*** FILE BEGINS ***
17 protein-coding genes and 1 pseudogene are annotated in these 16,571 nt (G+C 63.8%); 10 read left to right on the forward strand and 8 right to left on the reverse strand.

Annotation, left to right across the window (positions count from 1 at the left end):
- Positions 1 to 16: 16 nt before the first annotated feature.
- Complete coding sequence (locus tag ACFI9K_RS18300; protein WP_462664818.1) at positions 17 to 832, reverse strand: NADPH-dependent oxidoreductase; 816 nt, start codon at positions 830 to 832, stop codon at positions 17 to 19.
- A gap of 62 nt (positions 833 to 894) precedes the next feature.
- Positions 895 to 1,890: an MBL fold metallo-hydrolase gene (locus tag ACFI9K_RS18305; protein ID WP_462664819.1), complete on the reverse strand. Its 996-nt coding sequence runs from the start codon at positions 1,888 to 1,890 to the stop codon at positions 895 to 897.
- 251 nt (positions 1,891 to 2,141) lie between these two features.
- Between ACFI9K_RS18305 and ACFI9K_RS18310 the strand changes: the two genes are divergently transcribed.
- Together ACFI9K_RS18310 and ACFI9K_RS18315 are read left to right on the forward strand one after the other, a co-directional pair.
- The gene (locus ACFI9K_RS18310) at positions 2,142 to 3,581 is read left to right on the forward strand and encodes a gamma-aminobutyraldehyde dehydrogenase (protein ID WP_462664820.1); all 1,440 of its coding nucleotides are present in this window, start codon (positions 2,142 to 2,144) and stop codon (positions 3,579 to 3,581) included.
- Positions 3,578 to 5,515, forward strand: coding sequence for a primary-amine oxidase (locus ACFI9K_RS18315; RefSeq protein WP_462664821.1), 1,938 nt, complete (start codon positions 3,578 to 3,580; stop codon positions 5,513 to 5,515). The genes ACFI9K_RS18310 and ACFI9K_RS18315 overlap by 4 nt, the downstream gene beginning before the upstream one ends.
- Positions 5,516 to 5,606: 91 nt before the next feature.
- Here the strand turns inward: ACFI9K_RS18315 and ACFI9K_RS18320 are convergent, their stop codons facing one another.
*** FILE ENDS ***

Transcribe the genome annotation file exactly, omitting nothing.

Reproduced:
17 protein-coding genes and 1 pseudogene are annotated in these 16,571 nt (G+C 63.8%); 10 read left to right on the forward strand and 8 right to left on the reverse strand.

Annotation, left to right across the window (positions count from 1 at the left end):
- Positions 1 to 16: 16 nt before the first annotated feature.
- Complete coding sequence (locus tag ACFI9K_RS18300; protein WP_462664818.1) at positions 17 to 832, reverse strand: NADPH-dependent oxidoreductase; 816 nt, start codon at positions 830 to 832, stop codon at positions 17 to 19.
- A gap of 62 nt (positions 833 to 894) precedes the next feature.
- Positions 895 to 1,890: an MBL fold metallo-hydrolase gene (locus tag ACFI9K_RS18305; protein ID WP_462664819.1), complete on the reverse strand. Its 996-nt coding sequence runs from the start codon at positions 1,888 to 1,890 to the stop codon at positions 895 to 897.
- 251 nt (positions 1,891 to 2,141) lie between these two features.
- Between ACFI9K_RS18305 and ACFI9K_RS18310 the strand changes: the two genes are divergently transcribed.
- Together ACFI9K_RS18310 and ACFI9K_RS18315 are read left to right on the forward strand one after the other, a co-directional pair.
- The gene (locus ACFI9K_RS18310) at positions 2,142 to 3,581 is read left to right on the forward strand and encodes a gamma-aminobutyraldehyde dehydrogenase (protein ID WP_462664820.1); all 1,440 of its coding nucleotides are present in this window, start codon (positions 2,142 to 2,144) and stop codon (positions 3,579 to 3,581) included.
- Positions 3,578 to 5,515, forward strand: coding sequence for a primary-amine oxidase (locus ACFI9K_RS18315; RefSeq protein WP_462664821.1), 1,938 nt, complete (start codon positions 3,578 to 3,580; stop codon positions 5,513 to 5,515). The genes ACFI9K_RS18310 and ACFI9K_RS18315 overlap by 4 nt, the downstream gene beginning before the upstream one ends.
- Positions 5,516 to 5,606: 91 nt before the next feature.
- Here the strand turns inward: ACFI9K_RS18315 and ACFI9K_RS18320 are convergent, their stop codons facing one another.